The four theatres, which hadn’t been updated since the 1980’s are some of WDHB’s oldest. The floor size of all four theatres had to be increased to accommodate the latest equipment and technology, thus improving surgical workflow. Critical infrastructure, including sterile corridors, scrub bays, air conditioning and electricity distribution, was fully upgraded.
To minimise disturbance the four theatres were completed one at a time, which meant eleven adjacent theatres were in operation during the demolition and construction phases.
Building a surgical theatre in a live hospital environment meant a lot of restrictions were placed on maintaining sterile workable areas for hospital occupation. Concrete impact drilling hours were clearly defined and adhered to.
The services trades were carefully selected to ensure clinical construction knowledge; a number of team members had prior knowledge of working at North Shore Hospital.
Due to the complexities involved in marrying the modern design into an old building, Hawkins made sure they had frequent meetings with the design consultants and the project management office. A comradery quickly formed on site and Hawkins invested a lot of time assisting the design consultants with workable solutions to problems.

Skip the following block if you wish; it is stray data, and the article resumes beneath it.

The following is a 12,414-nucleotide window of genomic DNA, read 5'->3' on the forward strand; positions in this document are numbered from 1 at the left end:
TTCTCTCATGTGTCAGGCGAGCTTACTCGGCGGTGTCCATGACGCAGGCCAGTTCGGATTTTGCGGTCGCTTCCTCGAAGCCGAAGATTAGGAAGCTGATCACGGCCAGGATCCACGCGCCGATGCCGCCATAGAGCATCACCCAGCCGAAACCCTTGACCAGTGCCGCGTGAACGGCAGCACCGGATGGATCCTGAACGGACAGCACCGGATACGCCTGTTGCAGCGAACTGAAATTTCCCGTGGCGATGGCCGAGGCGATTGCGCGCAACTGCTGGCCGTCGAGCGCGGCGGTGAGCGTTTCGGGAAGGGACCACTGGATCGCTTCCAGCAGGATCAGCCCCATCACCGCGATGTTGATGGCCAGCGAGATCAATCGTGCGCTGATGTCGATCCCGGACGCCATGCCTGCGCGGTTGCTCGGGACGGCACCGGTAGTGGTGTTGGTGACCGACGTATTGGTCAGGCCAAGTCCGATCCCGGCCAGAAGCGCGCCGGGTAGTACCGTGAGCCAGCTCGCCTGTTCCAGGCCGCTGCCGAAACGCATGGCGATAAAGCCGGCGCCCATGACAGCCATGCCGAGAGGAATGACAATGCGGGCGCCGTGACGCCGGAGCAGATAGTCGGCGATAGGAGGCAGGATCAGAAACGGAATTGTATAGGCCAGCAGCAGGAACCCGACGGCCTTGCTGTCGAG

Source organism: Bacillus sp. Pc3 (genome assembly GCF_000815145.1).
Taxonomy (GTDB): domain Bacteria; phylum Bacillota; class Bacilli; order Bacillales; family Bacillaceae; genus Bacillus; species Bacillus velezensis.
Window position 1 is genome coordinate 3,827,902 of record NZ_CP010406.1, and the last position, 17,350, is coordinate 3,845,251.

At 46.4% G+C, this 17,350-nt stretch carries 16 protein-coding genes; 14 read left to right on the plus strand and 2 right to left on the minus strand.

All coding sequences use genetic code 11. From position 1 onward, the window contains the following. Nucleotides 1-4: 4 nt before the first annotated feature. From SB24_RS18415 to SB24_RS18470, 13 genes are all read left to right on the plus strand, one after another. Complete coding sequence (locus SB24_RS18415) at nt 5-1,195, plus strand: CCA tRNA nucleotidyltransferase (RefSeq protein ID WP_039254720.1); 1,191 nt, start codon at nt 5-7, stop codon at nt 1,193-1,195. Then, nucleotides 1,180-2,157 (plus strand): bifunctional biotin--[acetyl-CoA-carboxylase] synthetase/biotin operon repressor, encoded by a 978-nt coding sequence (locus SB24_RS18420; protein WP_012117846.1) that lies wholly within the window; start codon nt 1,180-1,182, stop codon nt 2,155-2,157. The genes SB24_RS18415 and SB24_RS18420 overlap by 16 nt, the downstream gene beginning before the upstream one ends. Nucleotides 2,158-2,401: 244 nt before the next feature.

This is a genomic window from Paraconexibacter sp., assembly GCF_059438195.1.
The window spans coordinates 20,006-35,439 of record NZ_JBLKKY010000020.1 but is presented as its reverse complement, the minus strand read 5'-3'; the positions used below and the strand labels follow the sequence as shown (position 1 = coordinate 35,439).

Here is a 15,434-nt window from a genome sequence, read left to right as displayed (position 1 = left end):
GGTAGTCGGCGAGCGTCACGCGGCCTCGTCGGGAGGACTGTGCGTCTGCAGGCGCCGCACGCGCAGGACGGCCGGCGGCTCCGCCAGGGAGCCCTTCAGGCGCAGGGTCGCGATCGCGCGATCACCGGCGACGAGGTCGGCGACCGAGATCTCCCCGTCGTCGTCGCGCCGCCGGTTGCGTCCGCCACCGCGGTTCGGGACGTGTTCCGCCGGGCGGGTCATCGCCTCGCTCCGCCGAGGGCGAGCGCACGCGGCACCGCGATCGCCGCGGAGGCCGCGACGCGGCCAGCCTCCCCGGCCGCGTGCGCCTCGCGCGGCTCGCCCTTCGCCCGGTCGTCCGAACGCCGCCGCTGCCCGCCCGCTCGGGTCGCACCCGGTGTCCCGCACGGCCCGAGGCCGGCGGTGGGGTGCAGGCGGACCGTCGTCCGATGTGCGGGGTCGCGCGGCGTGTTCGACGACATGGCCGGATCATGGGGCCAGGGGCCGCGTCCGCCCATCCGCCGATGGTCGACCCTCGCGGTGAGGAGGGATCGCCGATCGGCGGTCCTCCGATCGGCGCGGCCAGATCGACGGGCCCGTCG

Instead of going back and forth with various parties redesigning solutions based on site logistics, a collaborative approach including all parties was taken from the get-go.
At the end of the first theatre upgrade, the project team received a letter from the WDHB complementing the high level of finish and service delivery. The clinical staff were also very happy with the new theatres, All completed theatres are now being used for Gynecology, Acute, General, and Obstetrics surgeries.